Friday, September 3, 2010

The Theology of a Merciful Promise

“Then those who feared the Lord spoke with each other, and the Lord listened to what they said... ‘They will be my people,’ says the Lord of Heaven’s Armies. ‘On the day when I act in judgment, they will be my own special treasure. I will spare them as a father spares an obedient child. Then you will again see the difference between the righteous and the wicked, between those who serve God and those who don’t’.”

~Malachi 3:16a, 17-18 (NLT).

This is a call to live for God if ever there was one. And it comes with a promise. It is also an invocation to the church; to gather as a sheepfold unto the actual Presence of God, “For where two or three come together in my name, there I am with them” (Matthew 18:20 [NIV]). Most significantly of all it heralds the Day of Judgment and two distinctly different outcomes.

Blessed Are Those Who Choose to Serve

God is blasphemed earlier in Malachi 3:14, with the arrogant and slack attitudes of those who see as “futile” the purposes in serving God.

Blessed are those who serve with a heart to serve, for they’ll be God’s on that Day of Judgment; not only that, they’re blessed now, as they willingly and gleefully live for God, rejecting point blank the hellish voice that says, “Do your own thing.”

Anyone who’s genuinely tried selfless service with a motive that is also selfless knows the indelible blessing that comes as a natural consequence. And such ‘muscle memory’ is known by serving these ways.

Blessed Are Those Who Co-Mingle in Harmony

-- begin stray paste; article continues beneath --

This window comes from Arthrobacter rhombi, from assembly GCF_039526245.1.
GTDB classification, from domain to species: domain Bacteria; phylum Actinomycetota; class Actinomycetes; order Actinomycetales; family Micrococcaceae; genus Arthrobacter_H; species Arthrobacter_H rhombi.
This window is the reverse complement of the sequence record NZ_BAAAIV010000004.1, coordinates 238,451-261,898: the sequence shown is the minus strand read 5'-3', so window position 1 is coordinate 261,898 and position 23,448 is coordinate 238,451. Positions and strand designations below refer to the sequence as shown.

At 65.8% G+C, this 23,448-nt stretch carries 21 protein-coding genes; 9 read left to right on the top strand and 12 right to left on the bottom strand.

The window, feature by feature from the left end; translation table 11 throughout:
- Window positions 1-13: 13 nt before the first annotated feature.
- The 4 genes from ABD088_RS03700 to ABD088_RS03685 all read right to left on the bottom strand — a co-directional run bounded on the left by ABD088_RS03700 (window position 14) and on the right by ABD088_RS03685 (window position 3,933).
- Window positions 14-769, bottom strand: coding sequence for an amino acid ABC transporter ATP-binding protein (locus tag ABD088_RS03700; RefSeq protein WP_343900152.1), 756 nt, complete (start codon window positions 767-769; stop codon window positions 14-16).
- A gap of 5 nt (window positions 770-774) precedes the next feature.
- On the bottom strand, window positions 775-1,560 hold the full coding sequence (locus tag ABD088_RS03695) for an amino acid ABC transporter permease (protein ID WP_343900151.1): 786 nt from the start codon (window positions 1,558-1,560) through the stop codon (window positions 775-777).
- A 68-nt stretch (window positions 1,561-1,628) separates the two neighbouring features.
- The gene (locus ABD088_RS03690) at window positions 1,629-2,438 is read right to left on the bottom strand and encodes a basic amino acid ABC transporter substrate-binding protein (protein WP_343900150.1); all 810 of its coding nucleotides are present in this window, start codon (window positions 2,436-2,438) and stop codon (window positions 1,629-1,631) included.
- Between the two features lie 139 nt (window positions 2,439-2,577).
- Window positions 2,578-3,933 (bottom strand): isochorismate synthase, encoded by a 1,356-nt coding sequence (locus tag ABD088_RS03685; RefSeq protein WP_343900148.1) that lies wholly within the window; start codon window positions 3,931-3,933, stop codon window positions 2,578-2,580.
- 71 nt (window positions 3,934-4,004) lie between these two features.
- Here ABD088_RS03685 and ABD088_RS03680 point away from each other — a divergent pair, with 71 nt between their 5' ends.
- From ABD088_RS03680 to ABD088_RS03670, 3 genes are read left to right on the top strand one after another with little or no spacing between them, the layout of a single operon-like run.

This is the Church. It is any group of people, for that matter, that meet for God’s purposes and maintain a sense of love-foreboding because of God and their mutual love.

This is the self-sustaining prophesy of true community—where the sum is far greater than the one, and it’s a value shared by all. In our world and culture we might not be able to truly draw upon the vast benefits of community as did the early church, but we can be members of churches and other altruistic institutions, particularly charitable ones.

“Community” is still available to us.

And as we move about in community we quickly find that qualities such as relational compromise, generosity, patience and grace are formidable traits that beckon their way into our hearts; that or we begin to sink.

Putting Two Blessed Constructs Together

To serve, willingly and enthusiastically, and to do this within the community context... to get engaged in our world... that is the blessing of the Lord.

We will know blessing in this life, and in the one to come, and certainly at Judgment.

It is thus how we will know the most merciful promise of God.

© 2010 S. J. Wickham.

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